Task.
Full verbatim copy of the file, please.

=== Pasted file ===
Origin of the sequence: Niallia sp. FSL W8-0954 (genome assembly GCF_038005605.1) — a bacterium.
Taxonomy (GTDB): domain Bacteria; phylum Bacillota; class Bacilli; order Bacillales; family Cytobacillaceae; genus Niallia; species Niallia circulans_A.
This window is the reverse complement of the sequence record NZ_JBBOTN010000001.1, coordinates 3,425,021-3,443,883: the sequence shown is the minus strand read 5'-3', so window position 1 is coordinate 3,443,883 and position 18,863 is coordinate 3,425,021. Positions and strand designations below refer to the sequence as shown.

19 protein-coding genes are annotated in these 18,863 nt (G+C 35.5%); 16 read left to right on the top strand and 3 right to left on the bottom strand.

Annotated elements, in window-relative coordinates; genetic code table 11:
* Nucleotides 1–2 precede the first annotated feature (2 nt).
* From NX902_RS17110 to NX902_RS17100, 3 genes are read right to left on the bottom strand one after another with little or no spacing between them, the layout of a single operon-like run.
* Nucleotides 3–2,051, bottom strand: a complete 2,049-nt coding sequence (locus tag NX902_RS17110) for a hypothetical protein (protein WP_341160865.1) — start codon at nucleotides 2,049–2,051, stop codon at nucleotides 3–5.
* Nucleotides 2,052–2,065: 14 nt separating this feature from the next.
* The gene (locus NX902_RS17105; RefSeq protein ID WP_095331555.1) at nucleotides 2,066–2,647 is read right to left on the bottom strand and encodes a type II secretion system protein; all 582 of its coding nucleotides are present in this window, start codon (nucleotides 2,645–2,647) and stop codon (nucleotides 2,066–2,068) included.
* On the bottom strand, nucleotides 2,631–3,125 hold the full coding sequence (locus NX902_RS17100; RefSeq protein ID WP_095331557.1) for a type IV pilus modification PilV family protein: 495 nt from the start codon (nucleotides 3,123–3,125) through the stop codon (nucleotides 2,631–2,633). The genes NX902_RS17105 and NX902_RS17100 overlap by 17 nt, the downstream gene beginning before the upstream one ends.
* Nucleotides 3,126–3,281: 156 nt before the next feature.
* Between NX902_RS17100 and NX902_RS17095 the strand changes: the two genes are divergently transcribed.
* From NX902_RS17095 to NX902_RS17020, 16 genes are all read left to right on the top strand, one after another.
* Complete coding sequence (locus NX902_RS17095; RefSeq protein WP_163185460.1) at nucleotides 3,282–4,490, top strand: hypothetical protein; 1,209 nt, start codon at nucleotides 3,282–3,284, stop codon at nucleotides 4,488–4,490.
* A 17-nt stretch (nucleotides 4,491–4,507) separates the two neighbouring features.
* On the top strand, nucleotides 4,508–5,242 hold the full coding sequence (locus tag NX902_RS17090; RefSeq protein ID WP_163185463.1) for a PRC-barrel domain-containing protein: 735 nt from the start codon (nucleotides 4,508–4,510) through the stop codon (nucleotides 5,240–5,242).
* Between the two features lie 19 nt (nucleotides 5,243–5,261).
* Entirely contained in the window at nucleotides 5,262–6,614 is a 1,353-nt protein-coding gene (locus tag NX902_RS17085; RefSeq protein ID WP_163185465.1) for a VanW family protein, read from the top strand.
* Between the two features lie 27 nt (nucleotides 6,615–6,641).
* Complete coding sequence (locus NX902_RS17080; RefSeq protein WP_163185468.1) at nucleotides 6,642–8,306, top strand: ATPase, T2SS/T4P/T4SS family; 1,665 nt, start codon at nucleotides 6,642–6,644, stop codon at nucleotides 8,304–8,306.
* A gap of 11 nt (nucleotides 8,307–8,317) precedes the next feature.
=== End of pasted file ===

Origin of the sequence: Niallia sp. FSL W8-0954 (genome assembly GCF_038005605.1) — a bacterium.
Taxonomy (GTDB): domain Bacteria; phylum Bacillota; class Bacilli; order Bacillales; family Cytobacillaceae; genus Niallia; species Niallia circulans_A.
This window is the reverse complement of the sequence record NZ_JBBOTN010000001.1, coordinates 3,425,021-3,443,883: the sequence shown is the minus strand read 5'-3', so window position 1 is coordinate 3,443,883 and position 18,863 is coordinate 3,425,021. Positions and strand designations below refer to the sequence as shown.

19 protein-coding genes are annotated in these 18,863 nt (G+C 35.5%); 16 read left to right on the top strand and 3 right to left on the bottom strand.

Annotated elements, in window-relative coordinates; genetic code table 11:
* Nucleotides 1–2 precede the first annotated feature (2 nt).
* From NX902_RS17110 to NX902_RS17100, 3 genes are read right to left on the bottom strand one after another with little or no spacing between them, the layout of a single operon-like run.
* Nucleotides 3–2,051, bottom strand: a complete 2,049-nt coding sequence (locus tag NX902_RS17110) for a hypothetical protein (protein WP_341160865.1) — start codon at nucleotides 2,049–2,051, stop codon at nucleotides 3–5.
* Nucleotides 2,052–2,065: 14 nt separating this feature from the next.
* The gene (locus NX902_RS17105; RefSeq protein ID WP_095331555.1) at nucleotides 2,066–2,647 is read right to left on the bottom strand and encodes a type II secretion system protein; all 582 of its coding nucleotides are present in this window, start codon (nucleotides 2,645–2,647) and stop codon (nucleotides 2,066–2,068) included.
* On the bottom strand, nucleotides 2,631–3,125 hold the full coding sequence (locus NX902_RS17100; RefSeq protein ID WP_095331557.1) for a type IV pilus modification PilV family protein: 495 nt from the start codon (nucleotides 3,123–3,125) through the stop codon (nucleotides 2,631–2,633). The genes NX902_RS17105 and NX902_RS17100 overlap by 17 nt, the downstream gene beginning before the upstream one ends.
* Nucleotides 3,126–3,281: 156 nt before the next feature.
* Between NX902_RS17100 and NX902_RS17095 the strand changes: the two genes are divergently transcribed.
* From NX902_RS17095 to NX902_RS17020, 16 genes are all read left to right on the top strand, one after another.
* Complete coding sequence (locus NX902_RS17095; RefSeq protein WP_163185460.1) at nucleotides 3,282–4,490, top strand: hypothetical protein; 1,209 nt, start codon at nucleotides 3,282–3,284, stop codon at nucleotides 4,488–4,490.
* A 17-nt stretch (nucleotides 4,491–4,507) separates the two neighbouring features.
* On the top strand, nucleotides 4,508–5,242 hold the full coding sequence (locus tag NX902_RS17090; RefSeq protein ID WP_163185463.1) for a PRC-barrel domain-containing protein: 735 nt from the start codon (nucleotides 4,508–4,510) through the stop codon (nucleotides 5,240–5,242).
* Between the two features lie 19 nt (nucleotides 5,243–5,261).
* Entirely contained in the window at nucleotides 5,262–6,614 is a 1,353-nt protein-coding gene (locus tag NX902_RS17085; RefSeq protein ID WP_163185465.1) for a VanW family protein, read from the top strand.
* Between the two features lie 27 nt (nucleotides 6,615–6,641).
* Complete coding sequence (locus NX902_RS17080; RefSeq protein WP_163185468.1) at nucleotides 6,642–8,306, top strand: ATPase, T2SS/T4P/T4SS family; 1,665 nt, start codon at nucleotides 6,642–6,644, stop codon at nucleotides 8,304–8,306.
* A gap of 11 nt (nucleotides 8,307–8,317) precedes the next feature.